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Mol to diversify refining business, focus on petchems

14 Oct 2016 15:03 (+01:00 GMT)
Mol to diversify refining business, focus on petchems

Budapest, 14 October (Argus) — Hungarian integrated oil firm Mol has approved a new long-term business strategy to 2030, diversifying away from producing motor fuels to focus more on high-yield petrochemicals.

Mol operates four refineries in Hungary, Slovakia and Croatia with a combined capacity of 423,000 b/d. Total refinery throughput at the four plants increased by 3pc in the second quarter year on year to 4.96mn t.

The company plans to cut the share of motor fuels in its product slate and increase the share of other refinery products to over 50pc by 2030, from less than 30pc today. It says this is a response to its "mid-term view of fuel markets trends, fast-spreading alternative technologies and changing consumer behavior".

The company said it would expand further into petrochemicals, spending about $4.5bn in total on new projects in five-year investment cycles in central and eastern Europe up to 2030. It will raise its petrochemical feedstock intake to 3mn t/yr and introduce new products.

Future petrochemical and chemical investments "should be built upon existing hydrocarbon molecules within Mol's refineries", the firm said. It said it would also "move towards" semi-commodity and specialty products. Two new product groups Mol is looking into are polyols, which are used to produce polyurethane, and superabsorbent polymers, mostly used for diapers, the firm said at a meeting with Hungarian trade unions in June. Both of these product areas typically use propylene-based feedstocks, where Mol has an excess of capacity. Expansion down this value chain could lead to investments in propylene oxide or acrylic acid. Mol has a close relationship with Hungarian chemicals company Borsodchem, a major supplier of isocynates.

In olefins, Mol operates two steam crackers at its Tiszaujvaros complex in northeast Hungary with a combined capacity of 660,000 t/yr ethylene and 335,000t t/yr propylene. Ethylene feeds downsteam LDPE and HDPE units with a combined capacity of 485,000 t/yr. Steam cracker propylene is supplemented by 70,000 t/yr propylene from Mol's Szazhalambatta refinery FCC unit and feeds two PP units of a combined 280,000 t/yr. Mol launched a new 130,000 t/yr butadiene plant last year at Tiszaujvaros, and is building a 60,000 t/yr synthetic rubber unit in a joint venture with Japanese producer JSR. This plant is scheduled to come online in 2017.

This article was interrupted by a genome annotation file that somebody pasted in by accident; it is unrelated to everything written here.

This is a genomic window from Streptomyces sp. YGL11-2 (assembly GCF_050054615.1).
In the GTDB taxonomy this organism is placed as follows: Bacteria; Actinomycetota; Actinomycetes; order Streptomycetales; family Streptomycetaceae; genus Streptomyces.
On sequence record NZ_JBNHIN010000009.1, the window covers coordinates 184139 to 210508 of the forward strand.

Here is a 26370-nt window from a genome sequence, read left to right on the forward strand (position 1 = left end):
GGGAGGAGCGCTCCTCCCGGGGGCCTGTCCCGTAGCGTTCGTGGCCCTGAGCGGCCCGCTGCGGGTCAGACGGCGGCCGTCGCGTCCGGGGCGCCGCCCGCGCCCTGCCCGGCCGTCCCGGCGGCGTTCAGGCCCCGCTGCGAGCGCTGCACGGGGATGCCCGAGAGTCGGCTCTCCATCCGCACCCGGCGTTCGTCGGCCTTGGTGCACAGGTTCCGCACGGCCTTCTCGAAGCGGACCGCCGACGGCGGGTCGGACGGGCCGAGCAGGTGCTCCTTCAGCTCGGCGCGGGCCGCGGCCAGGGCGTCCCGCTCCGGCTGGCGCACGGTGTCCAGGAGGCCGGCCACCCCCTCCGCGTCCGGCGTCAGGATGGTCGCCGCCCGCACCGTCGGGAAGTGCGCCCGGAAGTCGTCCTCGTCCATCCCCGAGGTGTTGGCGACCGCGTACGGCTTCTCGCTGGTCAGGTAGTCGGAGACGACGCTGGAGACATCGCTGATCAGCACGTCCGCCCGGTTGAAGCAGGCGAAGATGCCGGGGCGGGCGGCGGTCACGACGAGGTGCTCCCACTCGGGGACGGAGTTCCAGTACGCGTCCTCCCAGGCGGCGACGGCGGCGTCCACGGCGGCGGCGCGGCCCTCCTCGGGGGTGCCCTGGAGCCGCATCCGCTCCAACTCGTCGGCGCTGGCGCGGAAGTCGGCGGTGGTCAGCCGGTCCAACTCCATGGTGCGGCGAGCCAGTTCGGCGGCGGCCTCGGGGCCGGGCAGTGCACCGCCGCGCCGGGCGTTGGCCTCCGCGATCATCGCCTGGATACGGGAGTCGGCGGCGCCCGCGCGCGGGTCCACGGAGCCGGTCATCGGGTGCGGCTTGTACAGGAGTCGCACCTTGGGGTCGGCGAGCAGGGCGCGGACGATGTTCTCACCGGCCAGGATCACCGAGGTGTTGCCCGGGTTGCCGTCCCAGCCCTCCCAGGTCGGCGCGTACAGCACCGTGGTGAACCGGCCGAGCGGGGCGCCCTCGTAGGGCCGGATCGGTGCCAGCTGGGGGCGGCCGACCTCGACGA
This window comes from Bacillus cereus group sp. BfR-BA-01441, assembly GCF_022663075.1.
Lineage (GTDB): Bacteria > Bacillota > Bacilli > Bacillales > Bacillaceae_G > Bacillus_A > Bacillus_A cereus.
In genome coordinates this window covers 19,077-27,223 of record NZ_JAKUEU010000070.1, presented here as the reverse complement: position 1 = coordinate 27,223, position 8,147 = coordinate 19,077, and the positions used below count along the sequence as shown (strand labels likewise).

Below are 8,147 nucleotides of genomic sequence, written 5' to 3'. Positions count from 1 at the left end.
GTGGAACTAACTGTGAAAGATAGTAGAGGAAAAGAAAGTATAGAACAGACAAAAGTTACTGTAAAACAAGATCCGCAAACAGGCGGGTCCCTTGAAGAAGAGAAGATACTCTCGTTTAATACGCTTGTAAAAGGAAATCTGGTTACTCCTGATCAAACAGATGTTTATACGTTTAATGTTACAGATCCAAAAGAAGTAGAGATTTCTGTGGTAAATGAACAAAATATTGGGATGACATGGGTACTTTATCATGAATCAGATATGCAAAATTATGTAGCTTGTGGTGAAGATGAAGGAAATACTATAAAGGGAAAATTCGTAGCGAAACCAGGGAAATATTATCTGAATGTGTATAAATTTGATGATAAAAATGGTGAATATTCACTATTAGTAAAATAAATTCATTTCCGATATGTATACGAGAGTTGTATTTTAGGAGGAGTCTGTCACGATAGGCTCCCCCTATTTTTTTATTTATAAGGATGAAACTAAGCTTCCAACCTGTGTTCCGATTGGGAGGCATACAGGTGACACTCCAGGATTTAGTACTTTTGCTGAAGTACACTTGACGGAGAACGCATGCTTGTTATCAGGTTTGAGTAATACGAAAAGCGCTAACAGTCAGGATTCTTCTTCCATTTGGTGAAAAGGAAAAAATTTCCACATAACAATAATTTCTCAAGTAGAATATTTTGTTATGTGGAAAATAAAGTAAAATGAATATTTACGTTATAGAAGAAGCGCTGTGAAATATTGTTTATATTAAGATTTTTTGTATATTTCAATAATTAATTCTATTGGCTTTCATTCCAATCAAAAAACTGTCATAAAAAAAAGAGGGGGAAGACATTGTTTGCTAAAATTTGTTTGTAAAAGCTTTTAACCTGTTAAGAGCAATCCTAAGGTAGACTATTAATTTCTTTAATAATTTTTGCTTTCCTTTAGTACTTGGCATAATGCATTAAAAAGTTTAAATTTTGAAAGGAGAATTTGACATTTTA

At the Bratislava site of Slovakian subsidiary Slovnaft, Mol also operates a steam cracker with 220,000 t/yr ethylene and 135,000 t/yr propylene capacity. Mol completed the €300mn ($330mn) construction of a new 220,000 t/yr low-density polyethylene (LDPE) plant earlier this year. This unit is still ramping up, after which two smaller units with capacity of 130,000 t/yr are expected to be closed. The adjacent refinery adds another 50,000 t/yr propylene capacity and with the steam cracker supply and some imports from Hungary feeds a 225,000 polypropylene (PP) unit.

In aromatics, Mol has 400,000 t/yr total production capacity for benzene, toluene, xylenes and orthoxylenes at its Szazhalambatta refinery in Hungary and Bratislava refinery in Slovakia.

Mol's olefins production increased by 21pc in April-June to 486,000t from a year earlier, while polymers output rose by 13pc to 287,000t. Total petrochemical product sales to customers outside the Mol group rose by 4pc from a year earlier to 327,000t in the second quarter.

Mol is not the only refiner in Europe looking to focus more on petrochemicals. At Schwechat, Austria's OMV has closely tied its petrochemical, refining and utility facilities, allowing it to cut costs by sharing utilities, infrastructure and personnel. The company is also focused on more integration between its refining sites.

Europe's refiners currently offload around 10pc of production to petrochemical sites, and there is scope for this figure to rise. But with a low likelihood of new steam cracking capacity coming online, this option is realistically only available to those who already have facilities in place.

Mol's reference to "fast-spreading alternative technologies and changing consumer behavior" as drivers of its new strategy is an indication that European refiners are mulling the eventual impact of alternative fuels on their business. Another indication came today when Greek refiner Hellenic Petroleum's chief executive told the board of the European Refiners Association that the industry's future is challenging and that new themes to address include low carbon emissions, decarbonisation, and electrification of transport.

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